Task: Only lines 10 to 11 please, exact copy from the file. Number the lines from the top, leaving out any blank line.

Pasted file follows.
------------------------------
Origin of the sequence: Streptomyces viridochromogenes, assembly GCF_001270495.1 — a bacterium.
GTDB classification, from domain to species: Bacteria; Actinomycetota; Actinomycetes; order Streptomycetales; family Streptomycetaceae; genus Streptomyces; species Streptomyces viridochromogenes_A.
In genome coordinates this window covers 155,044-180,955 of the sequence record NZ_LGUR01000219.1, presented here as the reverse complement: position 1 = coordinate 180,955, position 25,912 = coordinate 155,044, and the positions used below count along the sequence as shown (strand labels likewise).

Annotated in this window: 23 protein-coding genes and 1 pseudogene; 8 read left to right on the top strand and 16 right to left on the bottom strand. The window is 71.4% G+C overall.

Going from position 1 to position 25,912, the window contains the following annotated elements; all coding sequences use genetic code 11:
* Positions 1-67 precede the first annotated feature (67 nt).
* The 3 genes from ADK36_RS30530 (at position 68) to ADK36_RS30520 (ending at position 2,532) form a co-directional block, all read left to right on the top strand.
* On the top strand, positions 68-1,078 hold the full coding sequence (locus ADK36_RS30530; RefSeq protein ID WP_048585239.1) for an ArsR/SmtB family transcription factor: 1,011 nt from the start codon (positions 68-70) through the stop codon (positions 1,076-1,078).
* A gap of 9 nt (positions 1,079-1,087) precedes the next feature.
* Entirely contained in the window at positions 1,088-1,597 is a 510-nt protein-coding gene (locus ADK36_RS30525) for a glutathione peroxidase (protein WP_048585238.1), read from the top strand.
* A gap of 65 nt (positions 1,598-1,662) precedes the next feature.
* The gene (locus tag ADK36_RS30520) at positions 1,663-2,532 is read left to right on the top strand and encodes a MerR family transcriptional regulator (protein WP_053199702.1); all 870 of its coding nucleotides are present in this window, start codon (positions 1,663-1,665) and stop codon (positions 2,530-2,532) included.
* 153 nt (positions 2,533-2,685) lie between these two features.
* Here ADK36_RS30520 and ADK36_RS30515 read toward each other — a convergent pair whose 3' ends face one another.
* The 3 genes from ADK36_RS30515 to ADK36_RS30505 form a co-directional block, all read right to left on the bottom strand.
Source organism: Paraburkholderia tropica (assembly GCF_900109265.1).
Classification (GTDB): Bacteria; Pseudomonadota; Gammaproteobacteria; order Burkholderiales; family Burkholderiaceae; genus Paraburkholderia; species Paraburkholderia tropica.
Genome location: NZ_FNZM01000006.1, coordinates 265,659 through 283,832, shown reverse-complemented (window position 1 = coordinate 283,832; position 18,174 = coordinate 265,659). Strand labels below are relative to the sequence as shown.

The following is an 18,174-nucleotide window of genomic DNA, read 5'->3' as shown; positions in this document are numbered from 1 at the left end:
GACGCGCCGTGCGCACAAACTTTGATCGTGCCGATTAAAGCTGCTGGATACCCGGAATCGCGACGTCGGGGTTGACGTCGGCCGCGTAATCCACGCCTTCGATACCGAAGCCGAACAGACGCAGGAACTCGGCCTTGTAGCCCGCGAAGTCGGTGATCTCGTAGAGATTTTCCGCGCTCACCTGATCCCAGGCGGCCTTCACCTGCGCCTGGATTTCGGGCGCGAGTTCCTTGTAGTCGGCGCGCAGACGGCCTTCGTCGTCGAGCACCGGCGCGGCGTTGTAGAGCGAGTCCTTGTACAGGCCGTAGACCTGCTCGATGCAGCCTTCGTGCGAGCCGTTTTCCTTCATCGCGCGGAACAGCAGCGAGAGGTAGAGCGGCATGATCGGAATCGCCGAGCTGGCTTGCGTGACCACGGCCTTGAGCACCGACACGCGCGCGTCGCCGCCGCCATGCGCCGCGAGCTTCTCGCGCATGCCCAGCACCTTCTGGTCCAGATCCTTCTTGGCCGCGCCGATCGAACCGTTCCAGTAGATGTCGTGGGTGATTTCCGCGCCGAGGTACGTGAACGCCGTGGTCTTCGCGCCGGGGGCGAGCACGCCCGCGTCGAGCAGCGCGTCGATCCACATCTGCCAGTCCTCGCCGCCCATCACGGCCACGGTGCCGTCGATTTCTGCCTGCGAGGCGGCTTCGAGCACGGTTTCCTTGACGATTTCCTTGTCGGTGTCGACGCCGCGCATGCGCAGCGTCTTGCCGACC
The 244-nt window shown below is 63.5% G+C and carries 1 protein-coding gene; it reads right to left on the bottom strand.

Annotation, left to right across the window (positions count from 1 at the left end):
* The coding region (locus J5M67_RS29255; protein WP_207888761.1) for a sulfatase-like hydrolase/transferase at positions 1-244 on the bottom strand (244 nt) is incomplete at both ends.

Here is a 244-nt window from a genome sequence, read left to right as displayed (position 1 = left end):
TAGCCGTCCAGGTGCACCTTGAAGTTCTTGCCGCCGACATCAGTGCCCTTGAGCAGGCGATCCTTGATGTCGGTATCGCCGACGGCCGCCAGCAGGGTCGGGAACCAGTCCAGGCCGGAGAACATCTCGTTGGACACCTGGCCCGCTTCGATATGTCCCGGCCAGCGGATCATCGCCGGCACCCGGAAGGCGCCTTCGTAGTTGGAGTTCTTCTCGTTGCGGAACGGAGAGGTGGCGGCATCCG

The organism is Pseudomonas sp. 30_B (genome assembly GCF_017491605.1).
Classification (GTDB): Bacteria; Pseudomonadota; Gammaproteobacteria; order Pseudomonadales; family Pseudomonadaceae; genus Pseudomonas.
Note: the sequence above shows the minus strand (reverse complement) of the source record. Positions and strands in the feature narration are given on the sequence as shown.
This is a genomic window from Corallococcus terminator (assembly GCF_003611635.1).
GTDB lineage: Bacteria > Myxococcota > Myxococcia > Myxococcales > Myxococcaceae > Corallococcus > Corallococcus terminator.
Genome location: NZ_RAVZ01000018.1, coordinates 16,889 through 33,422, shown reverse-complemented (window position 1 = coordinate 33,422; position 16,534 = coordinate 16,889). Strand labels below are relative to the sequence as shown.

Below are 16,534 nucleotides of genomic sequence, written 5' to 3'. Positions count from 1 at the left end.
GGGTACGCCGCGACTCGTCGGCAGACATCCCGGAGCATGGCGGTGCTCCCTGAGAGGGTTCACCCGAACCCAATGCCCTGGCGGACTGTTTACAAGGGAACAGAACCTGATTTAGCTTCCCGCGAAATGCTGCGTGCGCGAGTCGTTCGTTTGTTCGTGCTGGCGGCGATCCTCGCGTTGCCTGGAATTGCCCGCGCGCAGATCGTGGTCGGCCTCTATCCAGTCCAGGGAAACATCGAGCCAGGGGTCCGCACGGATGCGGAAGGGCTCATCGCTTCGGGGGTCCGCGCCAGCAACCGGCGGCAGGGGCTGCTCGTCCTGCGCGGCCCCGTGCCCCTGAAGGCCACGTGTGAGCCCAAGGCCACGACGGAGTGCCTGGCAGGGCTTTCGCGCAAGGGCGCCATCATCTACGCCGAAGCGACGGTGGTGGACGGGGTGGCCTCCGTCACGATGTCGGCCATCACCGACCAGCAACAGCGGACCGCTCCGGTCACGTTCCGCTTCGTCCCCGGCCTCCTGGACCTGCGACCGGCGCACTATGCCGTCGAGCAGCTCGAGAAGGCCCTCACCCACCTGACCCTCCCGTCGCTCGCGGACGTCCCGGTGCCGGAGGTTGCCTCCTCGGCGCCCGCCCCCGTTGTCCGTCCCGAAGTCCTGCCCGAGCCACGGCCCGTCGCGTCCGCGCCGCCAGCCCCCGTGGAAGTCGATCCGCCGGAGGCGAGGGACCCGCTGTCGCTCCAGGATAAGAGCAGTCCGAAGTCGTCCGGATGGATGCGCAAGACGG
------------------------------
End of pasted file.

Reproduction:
* Entirely contained in the window at positions 1,088-1,597 is a 510-nt protein-coding gene (locus ADK36_RS30525) for a glutathione peroxidase (protein WP_048585238.1), read from the top strand.
* A gap of 65 nt (positions 1,598-1,662) precedes the next feature.